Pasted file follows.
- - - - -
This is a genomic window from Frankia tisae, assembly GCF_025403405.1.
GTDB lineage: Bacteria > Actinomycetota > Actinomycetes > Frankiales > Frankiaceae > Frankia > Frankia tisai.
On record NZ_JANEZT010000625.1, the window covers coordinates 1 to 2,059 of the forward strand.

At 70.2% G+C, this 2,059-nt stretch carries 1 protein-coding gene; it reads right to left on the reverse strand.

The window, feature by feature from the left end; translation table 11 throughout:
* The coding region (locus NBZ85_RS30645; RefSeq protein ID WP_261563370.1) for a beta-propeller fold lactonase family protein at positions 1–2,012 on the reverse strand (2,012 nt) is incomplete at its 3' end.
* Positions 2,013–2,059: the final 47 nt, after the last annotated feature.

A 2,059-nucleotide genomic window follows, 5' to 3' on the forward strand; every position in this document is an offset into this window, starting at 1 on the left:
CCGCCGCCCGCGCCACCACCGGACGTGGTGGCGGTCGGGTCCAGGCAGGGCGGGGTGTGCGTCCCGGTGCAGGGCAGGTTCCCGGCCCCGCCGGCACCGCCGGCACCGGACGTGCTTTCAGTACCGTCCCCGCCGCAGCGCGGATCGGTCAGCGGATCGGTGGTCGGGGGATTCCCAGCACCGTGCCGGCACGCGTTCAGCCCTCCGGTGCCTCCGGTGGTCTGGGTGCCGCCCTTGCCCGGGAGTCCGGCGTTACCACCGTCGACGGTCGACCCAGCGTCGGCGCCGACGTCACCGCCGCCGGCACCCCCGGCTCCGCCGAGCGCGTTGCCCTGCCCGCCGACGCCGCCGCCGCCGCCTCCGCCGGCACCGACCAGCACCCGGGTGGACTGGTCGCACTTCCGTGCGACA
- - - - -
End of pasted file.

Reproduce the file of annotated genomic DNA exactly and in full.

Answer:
This is a genomic window from Frankia tisae, assembly GCF_025403405.1.
GTDB lineage: Bacteria > Actinomycetota > Actinomycetes > Frankiales > Frankiaceae > Frankia > Frankia tisai.
On record NZ_JANEZT010000625.1, the window covers coordinates 1 to 2,059 of the forward strand.

At 70.2% G+C, this 2,059-nt stretch carries 1 protein-coding gene; it reads right to left on the reverse strand.

The window, feature by feature from the left end; translation table 11 throughout:
* The coding region (locus NBZ85_RS30645; RefSeq protein ID WP_261563370.1) for a beta-propeller fold lactonase family protein at positions 1–2,012 on the reverse strand (2,012 nt) is incomplete at its 3' end.
* Positions 2,013–2,059: the final 47 nt, after the last annotated feature.

A 2,059-nucleotide genomic window follows, 5' to 3' on the forward strand; every position in this document is an offset into this window, starting at 1 on the left:
CCGCCGCCCGCGCCACCACCGGACGTGGTGGCGGTCGGGTCCAGGCAGGGCGGGGTGTGCGTCCCGGTGCAGGGCAGGTTCCCGGCCCCGCCGGCACCGCCGGCACCGGACGTGCTTTCAGTACCGTCCCCGCCGCAGCGCGGATCGGTCAGCGGATCGGTGGTCGGGGGATTCCCAGCACCGTGCCGGCACGCGTTCAGCCCTCCGGTGCCTCCGGTGGTCTGGGTGCCGCCCTTGCCCGGGAGTCCGGCGTTACCACCGTCGACGGTCGACCCAGCGTCGGCGCCGACGTCACCGCCGCCGGCACCCCCGGCTCCGCCGAGCGCGTTGCCCTGCCCGCCGACGCCGCCGCCGCCGCCTCCGCCGGCACCGACCAGCACCCGGGTGGACTGGTCGCACTTCCGTGCGACA